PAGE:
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I fell in love with French food when my husband and I moved to Paris. I was never disappointed in meals or snacks at restaurants or cafés but our favorite places were the patisseries, bakeries, where we bought amazing desserts and, of course, the very French Baguettes. I bought one each morning, warm from the oven, placing it in my panier, a woven straw basket, to bring back to our apartment in the Latin Quarter. Below is a classic Baguette recipe. Make the traditional long loaves, make into rounds or into rolls. Slash the tops before baking, as you see in the photos, and enjoy the crunchy exterior and very soft insides. C'est si bon!
Leaving her husband and dysfunctional marriage, Isa packs suitcases with her belongings and heads for France, her grandmother’s birthplace. “In a separate bag, she carried her laptop, electronic reader and two of her most cherished books, Pride and Prejudice and Somewhere in Time.” Isa hopes for true romance and magical across time relationships. And she is not disappointed ….She would fix her broken life.”
Author Jerri Schlenker (pronounced Jera), travels along with her characters. “I write a lot of my experiences into my characters. I don’t think I’ve ever written a book that doesn’t have a spiritual component. Writing is a part of my spiritual journey.”
Yield 2 medium loaves
1 package yeast
1 ½ cups warm water
1 cup gluten or bread flour
3 cups all-purpose flour in warm water.
1 tablespoon sugar
2 teaspoons salt
2 tablespoons oil to coat bread
1 egg white with 1 teaspoon cold water
Dissolve yeast. Stir gently and wait for yeast to bubble slightly.
Add salt and sugar. Blend in 1 cup of gluten flour. Add enough all-purpose flour to make a sticky dough.
Turn out onto a lightly floured surface and knead, adding flour as dough becomes sticky. Knead until dough is smooth and elastic.
Add the oil to the bowl. Place the dough back in the bowl, turning once to coat. Cover with a cloth or plastic wrap and place in a draft free location. Let rise until doubled, about 1 hour. Punch down until the dough is deflated and turn back out onto the floured surface. Knead for a few moments, then divide dough into 2 pieces and shape into baguettes, pinching ends together with your fingers. Dip your fingers in room temperature water if dough doesn’t stick together. Cover the dough and let rise about 40-50 minutes. Preheat oven to 400F.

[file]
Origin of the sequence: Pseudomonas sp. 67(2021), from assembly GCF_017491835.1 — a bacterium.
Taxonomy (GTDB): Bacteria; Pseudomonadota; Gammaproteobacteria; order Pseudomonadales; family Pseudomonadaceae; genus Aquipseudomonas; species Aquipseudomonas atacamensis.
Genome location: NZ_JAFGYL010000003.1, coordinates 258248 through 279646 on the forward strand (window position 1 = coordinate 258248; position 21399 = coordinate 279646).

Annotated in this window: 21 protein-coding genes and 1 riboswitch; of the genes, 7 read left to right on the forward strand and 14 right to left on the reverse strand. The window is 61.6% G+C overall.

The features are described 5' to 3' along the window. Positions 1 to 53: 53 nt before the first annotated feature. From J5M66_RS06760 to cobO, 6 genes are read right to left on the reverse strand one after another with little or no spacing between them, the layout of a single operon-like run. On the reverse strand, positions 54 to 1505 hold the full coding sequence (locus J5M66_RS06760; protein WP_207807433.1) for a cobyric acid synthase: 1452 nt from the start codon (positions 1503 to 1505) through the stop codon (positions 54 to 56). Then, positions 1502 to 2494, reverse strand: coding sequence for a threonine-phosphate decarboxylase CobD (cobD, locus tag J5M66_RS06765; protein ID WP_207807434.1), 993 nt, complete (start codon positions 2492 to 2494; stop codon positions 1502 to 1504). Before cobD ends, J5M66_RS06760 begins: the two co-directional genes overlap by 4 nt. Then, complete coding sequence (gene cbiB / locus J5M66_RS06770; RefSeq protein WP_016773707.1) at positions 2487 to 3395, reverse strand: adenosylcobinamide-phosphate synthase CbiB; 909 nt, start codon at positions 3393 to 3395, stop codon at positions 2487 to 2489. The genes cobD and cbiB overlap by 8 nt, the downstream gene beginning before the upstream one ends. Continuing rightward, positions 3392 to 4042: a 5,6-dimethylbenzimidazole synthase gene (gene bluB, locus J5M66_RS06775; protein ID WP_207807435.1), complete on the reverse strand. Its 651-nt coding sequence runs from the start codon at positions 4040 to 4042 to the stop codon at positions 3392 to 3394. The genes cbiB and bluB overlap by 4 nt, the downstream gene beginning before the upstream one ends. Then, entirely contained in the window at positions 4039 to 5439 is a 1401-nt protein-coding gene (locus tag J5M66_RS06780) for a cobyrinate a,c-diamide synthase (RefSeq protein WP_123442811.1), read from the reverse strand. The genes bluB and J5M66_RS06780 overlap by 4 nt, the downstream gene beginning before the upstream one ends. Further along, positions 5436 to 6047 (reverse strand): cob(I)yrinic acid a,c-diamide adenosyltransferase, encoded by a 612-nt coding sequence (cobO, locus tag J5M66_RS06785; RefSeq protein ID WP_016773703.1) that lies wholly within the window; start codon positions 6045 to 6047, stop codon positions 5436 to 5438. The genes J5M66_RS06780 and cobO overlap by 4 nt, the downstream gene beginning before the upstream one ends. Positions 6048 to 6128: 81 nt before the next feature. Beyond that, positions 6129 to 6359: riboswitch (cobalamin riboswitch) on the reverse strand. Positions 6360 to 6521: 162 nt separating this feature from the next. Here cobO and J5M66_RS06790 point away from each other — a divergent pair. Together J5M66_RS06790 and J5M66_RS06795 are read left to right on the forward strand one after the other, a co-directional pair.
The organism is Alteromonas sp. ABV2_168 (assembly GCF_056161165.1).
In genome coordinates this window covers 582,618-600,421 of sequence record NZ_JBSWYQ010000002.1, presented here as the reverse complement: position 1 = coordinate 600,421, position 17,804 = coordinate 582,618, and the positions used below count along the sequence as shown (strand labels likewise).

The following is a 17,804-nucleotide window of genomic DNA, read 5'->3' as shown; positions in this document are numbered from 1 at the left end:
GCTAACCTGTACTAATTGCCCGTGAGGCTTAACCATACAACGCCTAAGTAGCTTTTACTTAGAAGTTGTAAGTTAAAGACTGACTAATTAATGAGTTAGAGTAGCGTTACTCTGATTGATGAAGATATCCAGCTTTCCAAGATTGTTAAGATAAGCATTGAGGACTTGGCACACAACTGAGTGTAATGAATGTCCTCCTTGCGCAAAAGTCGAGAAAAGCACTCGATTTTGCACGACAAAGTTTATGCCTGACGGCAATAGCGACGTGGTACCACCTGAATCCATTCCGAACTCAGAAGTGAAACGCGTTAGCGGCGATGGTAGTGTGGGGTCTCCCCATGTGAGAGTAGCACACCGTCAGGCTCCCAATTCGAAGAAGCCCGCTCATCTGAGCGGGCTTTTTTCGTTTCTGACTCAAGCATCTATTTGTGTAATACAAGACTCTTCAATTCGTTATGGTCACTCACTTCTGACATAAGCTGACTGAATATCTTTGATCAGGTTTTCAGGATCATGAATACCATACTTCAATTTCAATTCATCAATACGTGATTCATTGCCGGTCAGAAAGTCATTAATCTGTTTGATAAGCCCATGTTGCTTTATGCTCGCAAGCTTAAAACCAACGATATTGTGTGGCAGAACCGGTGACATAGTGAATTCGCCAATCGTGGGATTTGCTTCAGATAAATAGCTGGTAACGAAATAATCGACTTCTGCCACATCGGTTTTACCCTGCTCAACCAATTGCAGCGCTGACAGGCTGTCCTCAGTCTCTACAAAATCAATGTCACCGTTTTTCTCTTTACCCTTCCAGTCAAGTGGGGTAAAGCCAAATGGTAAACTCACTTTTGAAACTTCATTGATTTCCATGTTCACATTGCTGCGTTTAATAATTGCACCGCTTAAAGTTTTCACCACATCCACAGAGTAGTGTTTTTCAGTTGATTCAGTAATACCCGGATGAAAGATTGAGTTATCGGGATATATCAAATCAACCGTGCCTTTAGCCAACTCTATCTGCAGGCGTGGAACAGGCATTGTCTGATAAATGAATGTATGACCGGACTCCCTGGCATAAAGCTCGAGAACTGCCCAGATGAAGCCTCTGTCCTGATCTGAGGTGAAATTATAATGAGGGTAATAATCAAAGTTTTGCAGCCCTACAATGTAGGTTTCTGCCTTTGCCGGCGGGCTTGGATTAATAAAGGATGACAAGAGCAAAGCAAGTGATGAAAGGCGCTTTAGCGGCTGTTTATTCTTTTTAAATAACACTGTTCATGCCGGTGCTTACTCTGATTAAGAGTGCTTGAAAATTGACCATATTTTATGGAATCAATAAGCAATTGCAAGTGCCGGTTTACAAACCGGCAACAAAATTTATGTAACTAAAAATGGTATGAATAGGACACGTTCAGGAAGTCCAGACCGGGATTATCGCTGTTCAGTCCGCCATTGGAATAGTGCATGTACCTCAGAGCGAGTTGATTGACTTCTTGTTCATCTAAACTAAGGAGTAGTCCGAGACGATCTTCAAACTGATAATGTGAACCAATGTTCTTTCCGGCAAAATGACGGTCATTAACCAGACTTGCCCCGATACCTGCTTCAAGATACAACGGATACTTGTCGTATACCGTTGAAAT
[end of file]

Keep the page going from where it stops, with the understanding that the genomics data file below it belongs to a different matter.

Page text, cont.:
After dough has risen, with a sharp knife, slice 2-3 diagonal lines into the dough, about ¼” deep. Brush with egg white mixture.
On the bottom of the oven, place a pan of water in an oven proof pan. Place loaves on a cornmeal dusted pan or on parchment lined pan.
Bake the loaves on a rack in the middle of the oven until crusty and golden brown, about 50-55 minutes. With a water sprayer, spray oven with a few spritzes of water midway through the baking. This helps make the crust nice and crusty. If bread appears pale, bake another 5 minutes. The bottom of the loaf should sound hollow when gently wrapped with your knuckles.
Remove from oven and cool on wire rack. Wrap in a cloth to keep fresh—best not to refrigerate. Bread will last 2-3 days.
To freeze: Bring loaves to room temperature. Wrap each loaf in plastic wrap and then aluminum foil, making sure all the surfaces of the bread are covered. Freeze for up to 3 months.
Country French Bread: Use 3 cups white whole wheat flour in place of white flour.
Make rolls: Follow recipe until you divide the dough into 2 pieces. Divide each piece into 8-9 pieces. Make into mini baguette shapes, tie in a knot or shape into little round loaves. Let rise until double. Place on parchment lined baking pan sprinkled with cornmeal. Bake for 12-15 minutes until light brown.